But the people of the Northwest Territories have one undisputed favourite fast food. When the Royal Canadian Air Farce recently took to the stage at the Northern Arts and Cultural Centre in Yellowknife, their first ad-lib skit asked a compelling question: what’s the national dish of the NWT: a) pizza, b) Kentucky Fried Chicken, c) seal flippers, d) whale blubber?

The correct answer is Kentucky Fried Chicken.

There must be some mistake. Southern-style fried chicken just couldn’t be our favourite Northern food! But it is. In fact, we eat more Kentucky Fried than any other place in all of North America. Just ask Len Jason, vice president and general manager of Colonial Food Systems Ltd., who runs the only Kentucky Fried Chicken outlet in the Territories, in Yellowknife.

“We lead North America in per capita consumptions,” says Jason. “Kentucky Fried Chicken is a favourite in every community in the Northwest Territories.”

All the widely scattered communities of the Northwest Territories are served by Len Jason’s single franchise. You can call in from the nearest hamlet and have a cab bring your bucket of chicken-to-go. But most of the booming take-out trade Len does is in flying Kentucky Fried. Out-of-towners regularly call in credit card orders or stop by on their way through the capital city. Buckets and more buckets of chicken are airfreighted to far-flung villages and towns, to Forts Simpson and Smith, to Providence, Hay River, Norman Wells, and mine sites on the tundra. Kentucky Fried regularly flies to the Eastern Arctic, and all the way to Inuvik, Tuktoyaktuk, and the settlements along the Arctic Coast.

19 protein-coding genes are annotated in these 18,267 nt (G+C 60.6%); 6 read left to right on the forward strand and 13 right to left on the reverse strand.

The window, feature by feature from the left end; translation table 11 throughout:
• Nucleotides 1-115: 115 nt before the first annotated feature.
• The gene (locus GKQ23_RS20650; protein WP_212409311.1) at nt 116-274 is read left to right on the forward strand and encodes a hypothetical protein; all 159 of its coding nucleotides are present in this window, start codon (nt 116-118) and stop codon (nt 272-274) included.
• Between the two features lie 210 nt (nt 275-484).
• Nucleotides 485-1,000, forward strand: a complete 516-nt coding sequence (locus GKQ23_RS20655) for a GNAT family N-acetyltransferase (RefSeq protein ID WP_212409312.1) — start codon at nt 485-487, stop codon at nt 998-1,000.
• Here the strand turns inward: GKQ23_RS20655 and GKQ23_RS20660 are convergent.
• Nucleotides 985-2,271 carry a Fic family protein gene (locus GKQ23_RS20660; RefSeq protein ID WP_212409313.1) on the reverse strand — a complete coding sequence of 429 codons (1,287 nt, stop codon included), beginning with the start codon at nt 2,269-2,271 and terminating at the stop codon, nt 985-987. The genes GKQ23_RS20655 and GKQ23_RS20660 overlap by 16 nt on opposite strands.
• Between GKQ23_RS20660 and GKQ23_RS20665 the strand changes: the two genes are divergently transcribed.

As soon as the franchise opened its doors in 1968, people began this long-distance take-home habit. The trend really took off in the '90s. At Christmas, when everybody comes to town to shop, chicken orders hit stratospheric heights.

But flying chicken out of town creates certain problems. How, for instance, do you keep it hot? Answer: you don’t. A few folks have tried carrying buckets of chicken straight from the fryer to the airport, but as everybody knows by now, it’s not safe to eat tepid chicken. It has to be hot or cold.